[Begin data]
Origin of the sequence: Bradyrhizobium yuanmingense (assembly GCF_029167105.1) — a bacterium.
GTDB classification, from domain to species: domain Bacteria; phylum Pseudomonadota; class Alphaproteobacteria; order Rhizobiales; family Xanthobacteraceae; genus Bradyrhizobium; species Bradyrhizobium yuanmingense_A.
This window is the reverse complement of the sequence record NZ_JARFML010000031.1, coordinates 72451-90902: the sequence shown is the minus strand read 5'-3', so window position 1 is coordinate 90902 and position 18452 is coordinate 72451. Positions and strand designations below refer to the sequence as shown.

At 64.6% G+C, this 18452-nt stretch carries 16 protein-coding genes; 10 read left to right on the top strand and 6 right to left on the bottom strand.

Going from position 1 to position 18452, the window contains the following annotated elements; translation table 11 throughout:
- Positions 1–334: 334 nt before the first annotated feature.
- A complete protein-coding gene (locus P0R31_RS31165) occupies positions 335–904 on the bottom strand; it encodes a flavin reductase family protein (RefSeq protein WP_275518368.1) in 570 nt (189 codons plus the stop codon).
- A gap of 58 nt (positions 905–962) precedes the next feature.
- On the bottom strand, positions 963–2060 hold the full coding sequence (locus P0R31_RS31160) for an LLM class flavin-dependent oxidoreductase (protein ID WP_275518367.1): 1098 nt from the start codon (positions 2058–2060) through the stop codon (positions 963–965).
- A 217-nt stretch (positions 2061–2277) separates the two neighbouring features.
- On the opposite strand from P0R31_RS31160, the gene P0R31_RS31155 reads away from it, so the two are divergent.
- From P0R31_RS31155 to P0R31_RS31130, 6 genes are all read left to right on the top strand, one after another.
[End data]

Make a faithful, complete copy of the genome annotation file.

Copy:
Origin of the sequence: Bradyrhizobium yuanmingense (assembly GCF_029167105.1) — a bacterium.
GTDB classification, from domain to species: domain Bacteria; phylum Pseudomonadota; class Alphaproteobacteria; order Rhizobiales; family Xanthobacteraceae; genus Bradyrhizobium; species Bradyrhizobium yuanmingense_A.
This window is the reverse complement of the sequence record NZ_JARFML010000031.1, coordinates 72451-90902: the sequence shown is the minus strand read 5'-3', so window position 1 is coordinate 90902 and position 18452 is coordinate 72451. Positions and strand designations below refer to the sequence as shown.

At 64.6% G+C, this 18452-nt stretch carries 16 protein-coding genes; 10 read left to right on the top strand and 6 right to left on the bottom strand.

Going from position 1 to position 18452, the window contains the following annotated elements; translation table 11 throughout:
- Positions 1–334: 334 nt before the first annotated feature.
- A complete protein-coding gene (locus P0R31_RS31165) occupies positions 335–904 on the bottom strand; it encodes a flavin reductase family protein (RefSeq protein WP_275518368.1) in 570 nt (189 codons plus the stop codon).
- A gap of 58 nt (positions 905–962) precedes the next feature.
- On the bottom strand, positions 963–2060 hold the full coding sequence (locus P0R31_RS31160) for an LLM class flavin-dependent oxidoreductase (protein ID WP_275518367.1): 1098 nt from the start codon (positions 2058–2060) through the stop codon (positions 963–965).
- A 217-nt stretch (positions 2061–2277) separates the two neighbouring features.
- On the opposite strand from P0R31_RS31160, the gene P0R31_RS31155 reads away from it, so the two are divergent.
- From P0R31_RS31155 to P0R31_RS31130, 6 genes are all read left to right on the top strand, one after another.